Top
Begin typing your search above and press return to search.
Top Stories

Supreme Court Holds Builder Liable To Compensate Residents Welfare Association For Not Providing Promised Amenities

LIVELAW NEWS NETWORK
30 Sep 2021 4:36 AM GMT
Supreme Court Holds Builder Liable To Compensate Residents Welfare Association For Not Providing Promised Amenities
x

The Supreme Court has directed a builder to pay a compensation of Rupees 60 lakhs to a Residents Welfare Association(RWA) for not fulfilling its promises regarding provision of amenities and facilities.The Court held the builder "Padmini Infrastructure Developers Ltd" liable to compensate Royale Garden RWA of Noida for not building a water softening plant, a second health club & a...

Your free access to Live Law has expired
To read the article, get a premium account.
    Your Subscription Supports Independent Journalism
Subscription starts from
599+GST
(For 6 Months)
Premium account gives you:
  • Unlimited access to Live Law Archives, Weekly/Monthly Digest, Exclusive Notifications, Comments.
  • Reading experience of Ad Free Version, Petition Copies, Judgement/Order Copies.
Already a subscriber?

The Supreme Court has directed a builder to pay a compensation of Rupees 60 lakhs to a Residents Welfare Association(RWA) for not fulfilling its promises regarding provision of amenities and facilities.

The Court held the builder "Padmini Infrastructure Developers Ltd" liable to compensate Royale Garden RWA of Noida for not building a water softening plant, a second health club & a swimming pool, for failing to put in operation a fire fighting system and provide a Club House as promised in the agreement.

The builder constructed the housing project with 282 apartments in Noida and offered them for sale. The purchasers were put in possession during the period from 1998­- 2001.

The purchasers of flats formed themselves into an association known as Royale Garden Residents Welfare Association and got it registered on 30.09.2003 under the Societies Registration Act, 1860. The Residents Welfare Association entered into an agreement on 15.11.2003 with the builder for taking over the maintenance of the apartment complex.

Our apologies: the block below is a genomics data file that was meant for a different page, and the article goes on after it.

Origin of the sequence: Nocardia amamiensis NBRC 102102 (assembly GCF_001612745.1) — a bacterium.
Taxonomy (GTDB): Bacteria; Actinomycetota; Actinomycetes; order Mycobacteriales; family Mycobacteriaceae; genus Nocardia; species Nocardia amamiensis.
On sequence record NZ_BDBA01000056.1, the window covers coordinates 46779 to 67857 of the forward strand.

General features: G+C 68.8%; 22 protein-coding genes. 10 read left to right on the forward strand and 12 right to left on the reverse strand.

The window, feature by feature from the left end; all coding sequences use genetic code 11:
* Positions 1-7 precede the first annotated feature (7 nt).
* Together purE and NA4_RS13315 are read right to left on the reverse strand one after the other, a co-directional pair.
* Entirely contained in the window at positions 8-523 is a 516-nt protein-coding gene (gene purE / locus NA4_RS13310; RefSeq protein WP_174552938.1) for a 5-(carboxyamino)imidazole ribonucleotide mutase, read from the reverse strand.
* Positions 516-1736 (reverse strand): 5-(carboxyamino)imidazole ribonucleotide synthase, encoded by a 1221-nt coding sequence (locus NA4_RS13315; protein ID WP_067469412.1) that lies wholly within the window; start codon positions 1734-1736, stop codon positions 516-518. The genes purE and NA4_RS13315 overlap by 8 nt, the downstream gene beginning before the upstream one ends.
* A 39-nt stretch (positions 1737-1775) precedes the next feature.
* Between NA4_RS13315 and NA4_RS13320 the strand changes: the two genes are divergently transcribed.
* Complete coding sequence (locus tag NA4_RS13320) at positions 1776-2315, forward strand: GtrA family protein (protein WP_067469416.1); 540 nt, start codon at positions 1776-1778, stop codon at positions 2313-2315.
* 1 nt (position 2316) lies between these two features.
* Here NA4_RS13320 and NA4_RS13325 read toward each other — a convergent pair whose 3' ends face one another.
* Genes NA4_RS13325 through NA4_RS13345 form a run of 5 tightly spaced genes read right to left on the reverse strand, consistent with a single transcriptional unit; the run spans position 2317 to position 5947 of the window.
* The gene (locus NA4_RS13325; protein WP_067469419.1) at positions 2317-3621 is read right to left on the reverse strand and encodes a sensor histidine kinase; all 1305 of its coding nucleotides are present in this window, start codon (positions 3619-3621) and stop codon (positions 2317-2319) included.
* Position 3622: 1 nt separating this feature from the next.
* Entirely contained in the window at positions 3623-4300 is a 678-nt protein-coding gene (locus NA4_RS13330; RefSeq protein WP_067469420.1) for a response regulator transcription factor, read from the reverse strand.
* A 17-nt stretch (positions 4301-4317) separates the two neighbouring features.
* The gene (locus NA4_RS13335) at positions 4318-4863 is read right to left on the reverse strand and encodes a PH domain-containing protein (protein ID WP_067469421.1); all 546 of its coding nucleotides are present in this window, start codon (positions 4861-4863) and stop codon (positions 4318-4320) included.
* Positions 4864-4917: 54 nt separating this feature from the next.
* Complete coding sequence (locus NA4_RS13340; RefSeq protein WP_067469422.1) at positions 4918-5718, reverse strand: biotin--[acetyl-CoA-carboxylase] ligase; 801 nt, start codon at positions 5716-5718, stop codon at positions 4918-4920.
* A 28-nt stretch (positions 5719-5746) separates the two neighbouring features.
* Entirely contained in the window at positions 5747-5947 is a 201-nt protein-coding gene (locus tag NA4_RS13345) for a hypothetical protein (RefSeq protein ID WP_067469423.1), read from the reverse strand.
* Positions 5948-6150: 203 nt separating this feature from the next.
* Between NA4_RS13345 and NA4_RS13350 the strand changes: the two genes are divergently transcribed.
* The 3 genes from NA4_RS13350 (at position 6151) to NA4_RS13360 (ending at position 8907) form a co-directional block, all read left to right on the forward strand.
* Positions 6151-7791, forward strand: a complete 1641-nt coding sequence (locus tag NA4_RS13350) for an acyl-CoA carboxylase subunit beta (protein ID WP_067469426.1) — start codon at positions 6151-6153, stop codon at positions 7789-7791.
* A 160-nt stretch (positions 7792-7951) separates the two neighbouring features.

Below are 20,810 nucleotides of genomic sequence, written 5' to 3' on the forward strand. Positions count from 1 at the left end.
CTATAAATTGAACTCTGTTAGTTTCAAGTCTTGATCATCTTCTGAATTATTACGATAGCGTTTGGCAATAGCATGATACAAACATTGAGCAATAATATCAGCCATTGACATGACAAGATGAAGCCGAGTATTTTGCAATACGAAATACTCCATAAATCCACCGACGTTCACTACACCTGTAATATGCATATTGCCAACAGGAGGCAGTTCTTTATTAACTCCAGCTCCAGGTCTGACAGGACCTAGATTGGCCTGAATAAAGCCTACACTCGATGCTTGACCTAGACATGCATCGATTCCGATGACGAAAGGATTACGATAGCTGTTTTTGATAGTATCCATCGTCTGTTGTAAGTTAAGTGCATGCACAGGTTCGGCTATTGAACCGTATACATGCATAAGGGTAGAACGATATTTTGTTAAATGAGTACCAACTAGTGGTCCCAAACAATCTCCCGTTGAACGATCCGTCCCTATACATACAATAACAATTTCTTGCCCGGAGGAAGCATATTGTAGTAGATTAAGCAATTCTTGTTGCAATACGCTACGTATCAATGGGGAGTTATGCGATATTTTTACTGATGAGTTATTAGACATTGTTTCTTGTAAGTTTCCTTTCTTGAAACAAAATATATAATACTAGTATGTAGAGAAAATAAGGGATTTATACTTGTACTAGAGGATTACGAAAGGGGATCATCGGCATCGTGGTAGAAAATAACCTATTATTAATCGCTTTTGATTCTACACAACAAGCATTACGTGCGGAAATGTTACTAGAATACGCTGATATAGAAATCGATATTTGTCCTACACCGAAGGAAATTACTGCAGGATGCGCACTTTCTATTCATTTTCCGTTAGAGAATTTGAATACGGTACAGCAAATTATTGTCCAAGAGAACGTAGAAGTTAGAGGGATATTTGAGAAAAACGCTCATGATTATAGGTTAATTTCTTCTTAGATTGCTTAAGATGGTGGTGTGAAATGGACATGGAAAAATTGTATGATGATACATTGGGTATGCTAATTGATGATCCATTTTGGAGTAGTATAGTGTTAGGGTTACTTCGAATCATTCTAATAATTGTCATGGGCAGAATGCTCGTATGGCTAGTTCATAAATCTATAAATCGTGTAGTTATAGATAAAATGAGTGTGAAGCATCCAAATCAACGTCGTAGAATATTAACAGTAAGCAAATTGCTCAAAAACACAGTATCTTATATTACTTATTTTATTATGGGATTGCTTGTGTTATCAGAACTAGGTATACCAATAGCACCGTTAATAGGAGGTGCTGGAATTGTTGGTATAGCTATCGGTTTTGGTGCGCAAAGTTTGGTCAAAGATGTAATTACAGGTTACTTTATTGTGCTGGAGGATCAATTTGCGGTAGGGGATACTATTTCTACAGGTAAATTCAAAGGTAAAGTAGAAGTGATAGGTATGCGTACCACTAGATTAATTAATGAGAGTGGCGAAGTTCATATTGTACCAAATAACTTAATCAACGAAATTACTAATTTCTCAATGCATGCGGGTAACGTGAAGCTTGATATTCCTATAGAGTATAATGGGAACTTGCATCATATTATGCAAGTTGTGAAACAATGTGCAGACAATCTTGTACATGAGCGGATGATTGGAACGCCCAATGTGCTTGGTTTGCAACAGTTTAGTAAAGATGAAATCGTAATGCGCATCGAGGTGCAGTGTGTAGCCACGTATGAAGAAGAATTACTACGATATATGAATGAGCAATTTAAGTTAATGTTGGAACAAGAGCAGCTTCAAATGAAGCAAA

Since the builder defaulted on the promises regarding amenities, the RWA approached the National Consumer Disputes Rederssal Commission(NCDRC). The NCDRC appointed an architect as a local commissioner to inspect the site and submit a report. The commissioner's report endorsed the grievances of the RWA regarding lack of completion of facilities.

The NCDRC passed an order in January 2010 directing the builder to complete the systems and facilities in dispute within 10 weeks from the date of the order and imposed costs of Rs 25,000 on the builder.

Aggrieved with the NCDRC order ,the builder approached the Supreme Court. The RWA also appealed to the Supreme Court against the rejection of certain other reliefs by the NCDRC.

In 2010, the Supreme Court stayed the NCDRC order on condition that the builder deposits Rupees 60 lakhs with the SC Registry.

Now, disposing of the appeals of both the builder and the RWA, the Court has directed the builder to pay the amount deposited with the Registry to the RWA. The Court rejected the builder's argument that the consumer complaint was barred by limitation. The Court also said that the findings made by the independent commissioner appointed by the NCDRC cannot be disputed.

A bench comprising Justices Hemant Gupta and V Ramasubramanian observed :

"In the light of the aforesaid findings by an independent architect appointed by the National Commission it is not open to the opposite party to create a façade as though all essential services and amenities were handed over in a fully functional state. If all the aforesaid services had been handed over in a fully functional state, the opposite party should have taken an acknowledgment in writing from the complainant. In the alternative, the opposite party should have insisted upon an appropriate provision in the Agreement dated 15.11.2003".

However, as the possession of the common amenities was handed over to the housing society 18 years ago, the Court said that it might not be possible to compel the builder to make those facilities or systems fully operational "at this distance of time".
The Court observed that the interests of justice will be met if the order of the National Commission is modified in such a manner that  (i) the complainant association shall receive in full & final settlement and (ii) that the opposite party is directed to remove all building material stored in the club house in the basement of Tower Eden and hand over possession of the club house to the complainant.
The operative portion of the Supreme Court order stated :

"The complainant shall be entitled to all told monetary compensation in a sum of Rs 60 lakh, now lying in deposit with the Registry of this court, together with the interest accrued thereon, in lieu of the reliefs sought in prayer of the complaint. The opposite party (builder) shall, within two weeks, remove all building material stored by them in the club house in the basement of Tower Eden & hand over possession of the club house to the complainant".

Case Details

Case Title : The Managing Director (Shri Girish Batra) M/s Padmini Infrastructure Developers Ltd versus The General Secretary (Shri Amol Mahapatra) Royale Garden Residents Welfare Association

Citation : LL 2021 SC 520

Coram  : Justice Hemant Gupta, Justice V Ramasubramanian

Click here to read/download the judgment




Next Story
Share it